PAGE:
Light snow on and off from Wednesday through Saturday.
Tricky forecast, so take everything with a grain of salt. A slow moving system passes mostly to our north from Tuesday through Thursday. It will likely result in some upslope snow in our backcountry patrol zone, but Wyoming will likely see much more snow than us. The Canadian Model calls for 7” of snow on Thursday. The American Model calls for 3” of snow on Wednesday and 4” of snow on Thursday. The European Model is calling for 3-5”, but sees a continual snow between Thursday and Saturday. The WRF is calling for 1” on Thursday (which is as far out as it goes).
A weak ridge of high pressure (i.e., warm and no snow) will dominate the weather Friday and maybe Saturday (per American and Canadian models, but not the European model), and then another system looks to go to our north on Saturday and Sunday with some spillover (in the general sense, not the technical sense) producing some snow for us. Canadian Model calls for 7” between Friday mid-day and Saturday mid-day. The American Model isn’t calling for anything during that time.
If you add it up over the next five days, the Canadian Model is calling for some real snow (14”). But, don’t get too optimistic as the other two models are more pessimistic with 7” and 3-5” totals.
Presumably no snow next Monday.
In forecast fairyland, the American Model and European Model have a closed low next Tuesday / Wednesday. The American Model though doesn’t show any precipitation. The Canadian Model also shows no precipitation, but the European Model is calling for 4” during that time. Beyond next Wednesday there are some more promising systems, but that’s far enough out so we might as well consult a Magic 8-Ball.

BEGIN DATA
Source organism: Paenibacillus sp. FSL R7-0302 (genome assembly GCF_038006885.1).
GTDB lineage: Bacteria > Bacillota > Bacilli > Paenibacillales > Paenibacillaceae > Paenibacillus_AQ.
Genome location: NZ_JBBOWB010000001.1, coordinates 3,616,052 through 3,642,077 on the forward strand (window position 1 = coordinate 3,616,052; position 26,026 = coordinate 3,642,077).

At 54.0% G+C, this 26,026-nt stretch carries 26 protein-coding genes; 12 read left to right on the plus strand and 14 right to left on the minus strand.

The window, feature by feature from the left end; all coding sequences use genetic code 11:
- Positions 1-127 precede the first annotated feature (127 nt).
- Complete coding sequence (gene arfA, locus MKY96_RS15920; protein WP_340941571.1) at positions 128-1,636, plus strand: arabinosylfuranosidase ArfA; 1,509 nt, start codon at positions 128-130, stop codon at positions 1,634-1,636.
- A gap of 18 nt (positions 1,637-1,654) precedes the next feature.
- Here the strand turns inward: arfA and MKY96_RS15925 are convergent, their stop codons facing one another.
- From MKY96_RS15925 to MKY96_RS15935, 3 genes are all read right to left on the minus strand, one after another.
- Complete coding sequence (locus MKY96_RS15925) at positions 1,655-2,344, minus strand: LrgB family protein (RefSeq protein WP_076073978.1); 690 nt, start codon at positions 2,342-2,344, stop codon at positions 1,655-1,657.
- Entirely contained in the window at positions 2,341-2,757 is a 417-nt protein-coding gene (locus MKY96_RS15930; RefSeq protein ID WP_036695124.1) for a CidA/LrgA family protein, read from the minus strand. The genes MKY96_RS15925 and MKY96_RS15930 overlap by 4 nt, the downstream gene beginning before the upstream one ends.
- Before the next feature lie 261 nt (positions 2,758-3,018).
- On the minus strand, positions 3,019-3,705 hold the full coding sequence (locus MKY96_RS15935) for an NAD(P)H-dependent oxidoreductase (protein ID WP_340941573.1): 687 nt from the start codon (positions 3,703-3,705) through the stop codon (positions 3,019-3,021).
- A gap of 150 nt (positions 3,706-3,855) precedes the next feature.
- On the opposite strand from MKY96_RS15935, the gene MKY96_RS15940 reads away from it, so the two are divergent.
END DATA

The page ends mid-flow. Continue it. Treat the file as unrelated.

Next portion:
Friday’s predicted snow was a bust, but let’s at least acknowledge that all three medium term models (European, Canadian, and American) predicted snow a week out, and it did snow a little from Golden to the high country. There was 0.2” SWE, so figure 2” of snowfall. WRF and NAM Models did a not too embarrassing job, one a bit too high (NAM) and one a bit too low (WRF). HRRR and European Models were too high, Canadian Model was way too high, and the American Model’s 10” prediction was just embarrassingly bad. Sorry that I wrote on Friday that my best guess was with the HRRR and European Model solutions, and not the WRF and the NAM, as the latter two turned out to be more accurate. Thankfully I didn’t go with the Canadian or American solutions, or I would have been even more embarrassed.
Since Friday, we’ve had a touch of snow, but the snow has been melting as quick as it’s been falling. So, the best solution was somewhere between the European and Canadian model solutions, with the WRF and American models being too optimistic.
Stay sane, healthy, and happy my fellow patrollers, and I’ll provide an updated forecast on Friday morning or Thursday afternoon.
-Jordan (Monday evening)
Note: Unless otherwise noted, all forecasts are for 10,000’ in exposed areas. References to American Model are the American (GFS) Model. References to the Canadian Model are the Canadian (GDPS) Model. References to the WRF Model are the CAIC WRF Hi-Res Model. References to the European Model are the European (ECMWF) Model.